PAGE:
There are no limits in the rules
Traits can, and should, be used whenever a player (or the Loremaster) think that it should apply to that situation. Considering how small their benefits are, they are hardly unbalancing, but they are vital to each character's progression.
As described under Trait Etiquette (pg.92):
Players can invoke a Trait when they think it
applies to the situation at hand (sometimes, the
Loremaster himself may invoke one of a hero’s
Traits). To do so, they briefly explain why they
think the Trait should give their character an
advantage. If nobody at the table objects, then
the player resolves his chosen course of action. If
anyone finds the argument for invoking the Trait
questionable, the Loremaster adjudicates.
The advantages conferred by Traits aren’t
powerful enough to unbalance the game, so players
and Loremasters are advised to avoid discussing
the validity of a Trait at length. A well-detailed
or entertaining explanation adds to the enjoyment
of the game, and should earn the player the benefit
of the doubt. In all cases, the Loremaster’s word is
As much as the Loremaster's word is final on whether or not a Trait should apply on a situation, there are no limitations in the rules about how many times a Trait may be used, as long as nobody at the table is contrary that it should apply to the situation at hand. On the contrary, the Loremaster is encouraged to ask for a player to use one of his Traits so they can receive an adequate amount of Advancement Points (pg.212):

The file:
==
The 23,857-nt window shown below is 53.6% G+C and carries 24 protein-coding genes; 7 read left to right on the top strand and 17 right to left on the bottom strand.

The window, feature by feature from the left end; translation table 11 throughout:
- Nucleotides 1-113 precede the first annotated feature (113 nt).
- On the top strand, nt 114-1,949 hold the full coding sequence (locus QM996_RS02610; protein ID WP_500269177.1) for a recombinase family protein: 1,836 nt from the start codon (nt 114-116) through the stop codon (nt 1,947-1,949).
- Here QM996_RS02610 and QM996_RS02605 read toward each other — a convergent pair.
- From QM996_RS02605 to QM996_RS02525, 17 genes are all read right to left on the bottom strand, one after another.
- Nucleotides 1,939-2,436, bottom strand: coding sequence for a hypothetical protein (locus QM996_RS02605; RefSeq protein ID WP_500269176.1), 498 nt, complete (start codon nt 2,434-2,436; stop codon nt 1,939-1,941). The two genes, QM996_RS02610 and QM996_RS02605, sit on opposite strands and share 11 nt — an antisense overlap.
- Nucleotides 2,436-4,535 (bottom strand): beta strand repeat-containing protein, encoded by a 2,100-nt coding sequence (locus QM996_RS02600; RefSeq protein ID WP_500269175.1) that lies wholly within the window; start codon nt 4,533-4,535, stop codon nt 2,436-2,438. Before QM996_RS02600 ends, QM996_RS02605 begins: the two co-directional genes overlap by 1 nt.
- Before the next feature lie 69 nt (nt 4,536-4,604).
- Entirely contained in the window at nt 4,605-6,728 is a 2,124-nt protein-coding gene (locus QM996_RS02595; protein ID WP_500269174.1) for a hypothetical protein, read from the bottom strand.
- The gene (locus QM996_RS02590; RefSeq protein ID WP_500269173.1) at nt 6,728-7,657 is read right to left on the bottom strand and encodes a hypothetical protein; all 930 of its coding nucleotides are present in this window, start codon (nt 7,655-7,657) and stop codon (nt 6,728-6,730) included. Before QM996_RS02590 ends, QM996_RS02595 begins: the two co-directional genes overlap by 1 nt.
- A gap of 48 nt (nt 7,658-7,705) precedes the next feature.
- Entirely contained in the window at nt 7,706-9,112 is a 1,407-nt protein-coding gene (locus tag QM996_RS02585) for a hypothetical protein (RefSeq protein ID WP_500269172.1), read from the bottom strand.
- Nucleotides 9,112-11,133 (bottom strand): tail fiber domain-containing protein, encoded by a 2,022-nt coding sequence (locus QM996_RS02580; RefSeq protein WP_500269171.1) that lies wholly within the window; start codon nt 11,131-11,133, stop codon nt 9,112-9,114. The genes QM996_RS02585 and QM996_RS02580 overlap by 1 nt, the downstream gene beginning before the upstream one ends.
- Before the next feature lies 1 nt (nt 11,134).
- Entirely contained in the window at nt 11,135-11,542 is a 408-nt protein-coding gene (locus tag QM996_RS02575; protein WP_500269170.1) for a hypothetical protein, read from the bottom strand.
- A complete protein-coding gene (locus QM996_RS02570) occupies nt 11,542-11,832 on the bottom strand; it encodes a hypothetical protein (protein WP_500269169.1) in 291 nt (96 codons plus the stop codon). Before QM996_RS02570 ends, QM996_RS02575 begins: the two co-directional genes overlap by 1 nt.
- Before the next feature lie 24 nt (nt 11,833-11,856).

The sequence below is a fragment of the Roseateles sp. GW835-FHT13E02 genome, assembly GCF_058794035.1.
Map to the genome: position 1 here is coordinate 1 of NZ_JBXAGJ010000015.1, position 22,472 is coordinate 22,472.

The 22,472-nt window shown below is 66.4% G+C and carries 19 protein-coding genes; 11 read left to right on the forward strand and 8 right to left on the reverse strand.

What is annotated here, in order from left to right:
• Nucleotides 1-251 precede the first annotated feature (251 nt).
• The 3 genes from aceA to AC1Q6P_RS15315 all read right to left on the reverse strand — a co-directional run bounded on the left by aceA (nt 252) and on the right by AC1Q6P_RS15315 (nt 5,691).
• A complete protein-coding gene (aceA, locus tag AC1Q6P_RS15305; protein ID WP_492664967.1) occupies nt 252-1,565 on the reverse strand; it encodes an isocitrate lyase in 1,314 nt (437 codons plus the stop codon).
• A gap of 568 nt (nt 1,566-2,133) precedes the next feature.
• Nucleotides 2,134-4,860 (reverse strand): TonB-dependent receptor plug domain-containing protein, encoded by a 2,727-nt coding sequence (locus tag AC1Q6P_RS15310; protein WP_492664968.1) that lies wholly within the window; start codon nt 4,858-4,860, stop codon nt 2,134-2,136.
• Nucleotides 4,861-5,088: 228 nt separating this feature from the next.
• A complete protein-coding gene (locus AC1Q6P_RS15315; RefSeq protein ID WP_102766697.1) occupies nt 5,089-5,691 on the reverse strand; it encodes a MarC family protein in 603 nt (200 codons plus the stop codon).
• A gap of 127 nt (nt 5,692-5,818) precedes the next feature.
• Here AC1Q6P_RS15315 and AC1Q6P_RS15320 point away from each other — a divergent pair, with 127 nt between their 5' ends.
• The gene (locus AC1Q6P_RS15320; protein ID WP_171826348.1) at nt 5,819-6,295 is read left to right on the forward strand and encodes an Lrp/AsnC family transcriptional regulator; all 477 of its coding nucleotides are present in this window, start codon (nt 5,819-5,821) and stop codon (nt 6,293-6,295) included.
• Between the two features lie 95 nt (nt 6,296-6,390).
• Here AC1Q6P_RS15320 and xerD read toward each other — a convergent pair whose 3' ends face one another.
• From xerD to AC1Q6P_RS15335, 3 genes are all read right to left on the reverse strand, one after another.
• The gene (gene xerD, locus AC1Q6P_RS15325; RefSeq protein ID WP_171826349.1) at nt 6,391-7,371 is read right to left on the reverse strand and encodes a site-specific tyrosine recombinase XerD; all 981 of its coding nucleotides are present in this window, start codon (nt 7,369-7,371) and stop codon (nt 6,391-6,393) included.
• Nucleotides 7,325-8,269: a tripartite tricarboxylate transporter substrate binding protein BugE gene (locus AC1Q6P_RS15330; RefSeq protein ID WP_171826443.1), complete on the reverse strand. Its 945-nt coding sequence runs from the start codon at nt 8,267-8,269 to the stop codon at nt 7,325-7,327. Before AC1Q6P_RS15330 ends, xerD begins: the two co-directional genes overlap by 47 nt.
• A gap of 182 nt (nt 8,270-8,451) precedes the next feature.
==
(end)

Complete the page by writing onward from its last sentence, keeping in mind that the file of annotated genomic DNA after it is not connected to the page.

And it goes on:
Loremasters should consider that the Advancement point costs for raising Common skills (see page 195) have been calculated considering that a companion should gain an average of 4 Advancement points for each session of play (more in the first session, as checks are easier to get when all boxes are empty).
If the players are constanlty gaining less points, then the Loremaster should encourage them to make a more profitable use of their Traits – for example by keeping a list of which ones are represented in the group and pointing them out during gameplay.
The Loremaster may be thinking about Flaws
Flaws does have a limitation of only use per scene (not session), as their consequences are worse for the players, as described under Invoking Flaws (pg.226)
Using rules similar to those governing the use of Traits,
the Loremaster may invoke a character’s Flaw whenever
it would have a negative effect on the situation at hand.
In other words, it must be reasonably plausible that the
character would have fared better if he didn’t possess the
negative feature depicted by the Flaw.
he Loremaster may invoke a flaw to apply a Feat Re-roll
or a Failure Aggravation. Usually, the Loremaster cannot
apply the effects of the same Flaw more than once during
the same scene, and certainly not to the same action.